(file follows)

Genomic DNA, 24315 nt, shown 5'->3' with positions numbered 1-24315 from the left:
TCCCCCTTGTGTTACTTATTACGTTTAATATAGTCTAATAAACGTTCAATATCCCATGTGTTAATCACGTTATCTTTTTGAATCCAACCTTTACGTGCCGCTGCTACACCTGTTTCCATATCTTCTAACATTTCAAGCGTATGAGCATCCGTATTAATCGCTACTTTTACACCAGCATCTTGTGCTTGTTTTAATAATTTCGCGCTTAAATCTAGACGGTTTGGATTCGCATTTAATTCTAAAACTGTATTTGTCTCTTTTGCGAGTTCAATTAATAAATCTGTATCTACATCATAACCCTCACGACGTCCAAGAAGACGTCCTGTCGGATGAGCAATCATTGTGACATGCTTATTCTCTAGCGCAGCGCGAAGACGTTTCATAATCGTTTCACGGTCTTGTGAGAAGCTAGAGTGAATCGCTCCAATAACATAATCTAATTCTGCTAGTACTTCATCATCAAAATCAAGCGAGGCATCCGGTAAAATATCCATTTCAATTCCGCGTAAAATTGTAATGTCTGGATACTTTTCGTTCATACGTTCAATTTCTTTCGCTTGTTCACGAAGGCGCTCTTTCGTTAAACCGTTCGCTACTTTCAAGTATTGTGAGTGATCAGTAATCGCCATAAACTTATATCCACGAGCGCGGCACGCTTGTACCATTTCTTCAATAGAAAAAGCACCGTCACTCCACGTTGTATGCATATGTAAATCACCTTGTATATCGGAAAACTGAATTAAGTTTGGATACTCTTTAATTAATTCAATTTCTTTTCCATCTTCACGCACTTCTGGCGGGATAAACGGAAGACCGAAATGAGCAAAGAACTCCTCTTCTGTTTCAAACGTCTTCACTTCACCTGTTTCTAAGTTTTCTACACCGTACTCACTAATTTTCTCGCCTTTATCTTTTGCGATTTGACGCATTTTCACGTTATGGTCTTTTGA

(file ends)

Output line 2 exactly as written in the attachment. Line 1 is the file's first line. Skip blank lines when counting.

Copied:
TCCCCCTTGTGTTACTTATTACGTTTAATATAGTCTAATAAACGTTCAATATCCCATGTGTTAATCACGTTATCTTTTTGAATCCAACCTTTACGTGCCGCTGCTACACCTGTTTCCATATCTTCTAACATTTCAAGCGTATGAGCATCCGTATTAATCGCTACTTTTACACCAGCATCTTGTGCTTGTTTTAATAATTTCGCGCTTAAATCTAGACGGTTTGGATTCGCATTTAATTCTAAAACTGTATTTGTCTCTTTTGCGAGTTCAATTAATAAATCTGTATCTACATCATAACCCTCACGACGTCCAAGAAGACGTCCTGTCGGATGAGCAATCATTGTGACATGCTTATTCTCTAGCGCAGCGCGAAGACGTTTCATAATCGTTTCACGGTCTTGTGAGAAGCTAGAGTGAATCGCTCCAATAACATAATCTAATTCTGCTAGTACTTCATCATCAAAATCAAGCGAGGCATCCGGTAAAATATCCATTTCAATTCCGCGTAAAATTGTAATGTCTGGATACTTTTCGTTCATACGTTCAATTTCTTTCGCTTGTTCACGAAGGCGCTCTTTCGTTAAACCGTTCGCTACTTTCAAGTATTGTGAGTGATCAGTAATCGCCATAAACTTATATCCACGAGCGCGGCACGCTTGTACCATTTCTTCAATAGAAAAAGCACCGTCACTCCACGTTGTATGCATATGTAAATCACCTTGTATATCGGAAAACTGAATTAAGTTTGGATACTCTTTAATTAATTCAATTTCTTTTCCATCTTCACGCACTTCTGGCGGGATAAACGGAAGACCGAAATGAGCAAAGAACTCCTCTTCTGTTTCAAACGTCTTCACTTCACCTGTTTCTAAGTTTTCTACACCGTACTCACTAATTTTCTCGCCTTTATCTTTTGCGATTTGACGCATTTTCACGTTATGGTCTTTTGA